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Topic: I don't understand Beer's Law plot. How do I get the concentration?  (Read 18100 times)

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Offline toadesque

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I did a lab and I have to get the concentration of an unknown Copper (II) solution.

I have the absorbance which would be my y axis but I don't have the concentration which would be my x axis. Where would I get the concentration from? Also what is my calibration curve?

All I have for data is the volume of unknown solution used. My lab is also asking me for the moles of Cu (2+). How would I get that???? I don't have any masses (grams)!!! I don't even have the molarity so how do I get the moles??

Offline Borek

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Re: I don't understand Beer's Law plot. How do I get the concentration?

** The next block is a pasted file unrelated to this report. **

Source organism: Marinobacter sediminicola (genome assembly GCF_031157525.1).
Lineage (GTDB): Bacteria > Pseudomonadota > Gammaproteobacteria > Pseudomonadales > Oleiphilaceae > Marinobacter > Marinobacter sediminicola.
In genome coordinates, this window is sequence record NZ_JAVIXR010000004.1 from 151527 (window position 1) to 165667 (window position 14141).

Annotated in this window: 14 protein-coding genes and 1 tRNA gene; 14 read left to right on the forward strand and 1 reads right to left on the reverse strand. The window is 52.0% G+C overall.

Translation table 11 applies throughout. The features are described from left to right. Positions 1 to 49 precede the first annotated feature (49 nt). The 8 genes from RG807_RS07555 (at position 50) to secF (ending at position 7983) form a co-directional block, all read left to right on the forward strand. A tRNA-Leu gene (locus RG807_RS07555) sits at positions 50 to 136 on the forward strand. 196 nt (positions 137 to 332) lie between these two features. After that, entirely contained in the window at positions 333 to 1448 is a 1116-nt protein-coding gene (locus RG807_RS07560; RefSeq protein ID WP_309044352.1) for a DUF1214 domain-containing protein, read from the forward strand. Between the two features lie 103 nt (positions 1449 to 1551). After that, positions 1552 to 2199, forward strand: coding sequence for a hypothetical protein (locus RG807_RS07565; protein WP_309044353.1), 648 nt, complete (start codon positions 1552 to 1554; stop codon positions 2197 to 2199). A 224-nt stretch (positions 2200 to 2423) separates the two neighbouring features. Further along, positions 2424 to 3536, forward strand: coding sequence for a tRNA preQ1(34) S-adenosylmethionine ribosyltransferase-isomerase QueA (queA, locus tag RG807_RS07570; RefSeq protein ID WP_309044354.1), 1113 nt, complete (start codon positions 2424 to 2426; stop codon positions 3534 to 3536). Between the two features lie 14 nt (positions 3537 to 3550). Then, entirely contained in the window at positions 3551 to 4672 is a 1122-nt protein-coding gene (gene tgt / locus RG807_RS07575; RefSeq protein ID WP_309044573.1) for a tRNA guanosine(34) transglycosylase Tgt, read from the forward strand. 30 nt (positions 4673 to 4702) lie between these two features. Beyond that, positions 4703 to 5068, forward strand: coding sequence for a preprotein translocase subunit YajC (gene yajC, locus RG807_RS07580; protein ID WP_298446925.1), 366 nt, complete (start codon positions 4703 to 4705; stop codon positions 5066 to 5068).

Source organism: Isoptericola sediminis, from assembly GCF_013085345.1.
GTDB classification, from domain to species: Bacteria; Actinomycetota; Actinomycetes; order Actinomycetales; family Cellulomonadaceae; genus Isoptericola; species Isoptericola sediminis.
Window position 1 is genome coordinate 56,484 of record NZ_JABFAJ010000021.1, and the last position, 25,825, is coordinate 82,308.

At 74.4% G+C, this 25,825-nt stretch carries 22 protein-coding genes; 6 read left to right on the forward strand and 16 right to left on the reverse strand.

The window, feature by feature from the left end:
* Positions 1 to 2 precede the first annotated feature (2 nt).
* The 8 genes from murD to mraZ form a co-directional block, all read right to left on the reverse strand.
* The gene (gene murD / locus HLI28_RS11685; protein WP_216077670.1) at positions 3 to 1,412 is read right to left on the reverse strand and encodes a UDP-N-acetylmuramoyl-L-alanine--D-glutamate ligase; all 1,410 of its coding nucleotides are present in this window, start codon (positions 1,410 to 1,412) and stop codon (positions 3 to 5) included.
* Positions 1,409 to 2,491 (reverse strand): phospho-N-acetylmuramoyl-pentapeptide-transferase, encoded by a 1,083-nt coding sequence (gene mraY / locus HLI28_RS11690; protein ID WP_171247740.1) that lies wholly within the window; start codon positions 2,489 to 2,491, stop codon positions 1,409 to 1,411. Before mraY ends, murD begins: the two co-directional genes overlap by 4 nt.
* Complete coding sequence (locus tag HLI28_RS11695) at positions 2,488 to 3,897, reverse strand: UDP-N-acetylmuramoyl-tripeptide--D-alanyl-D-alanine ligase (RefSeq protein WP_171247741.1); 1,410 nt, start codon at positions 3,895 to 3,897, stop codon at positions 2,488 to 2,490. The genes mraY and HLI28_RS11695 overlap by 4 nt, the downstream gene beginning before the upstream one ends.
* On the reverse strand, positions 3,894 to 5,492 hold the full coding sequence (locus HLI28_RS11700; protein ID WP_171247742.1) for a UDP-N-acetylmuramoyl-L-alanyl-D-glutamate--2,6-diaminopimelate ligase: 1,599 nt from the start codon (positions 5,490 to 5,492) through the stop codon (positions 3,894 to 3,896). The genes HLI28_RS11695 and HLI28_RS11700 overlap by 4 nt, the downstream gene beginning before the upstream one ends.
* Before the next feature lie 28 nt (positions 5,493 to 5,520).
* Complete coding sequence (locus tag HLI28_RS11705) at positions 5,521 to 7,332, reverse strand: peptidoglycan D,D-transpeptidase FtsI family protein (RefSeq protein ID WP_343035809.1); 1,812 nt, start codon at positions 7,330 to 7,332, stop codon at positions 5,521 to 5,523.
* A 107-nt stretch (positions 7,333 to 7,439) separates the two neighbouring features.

« Reply #1 on: December 09, 2008, 03:02:23 AM »
Sounds like you are missing something. Please elaborate on the procedure and information given.
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Offline ARGOS++

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Re: I don't understand Beer's Law plot. How do I get the concentration?
« Reply #2 on: December 09, 2008, 04:08:26 AM »
Dear toadesque;

It’s correct, that you need first a calibration. How can you to do that?

Good Luck!
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Offline JGK

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Re: I don't understand Beer's Law plot. How do I get the concentration?
« Reply #3 on: December 09, 2008, 11:27:07 AM »
Were you given any molar extinction coefficient data?
Experience is something you don't get until just after you need it.

Offline toadesque

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Re: I don't understand Beer's Law plot. How do I get the concentration?
« Reply #4 on: December 11, 2008, 03:32:19 AM »
Okay I did a lab and it's asking me to find the molarity of an unknown Cu (II) solution.

I first did it for a known copper solution. I am supposed to use the data I got from here to help get the molarity of the unknown.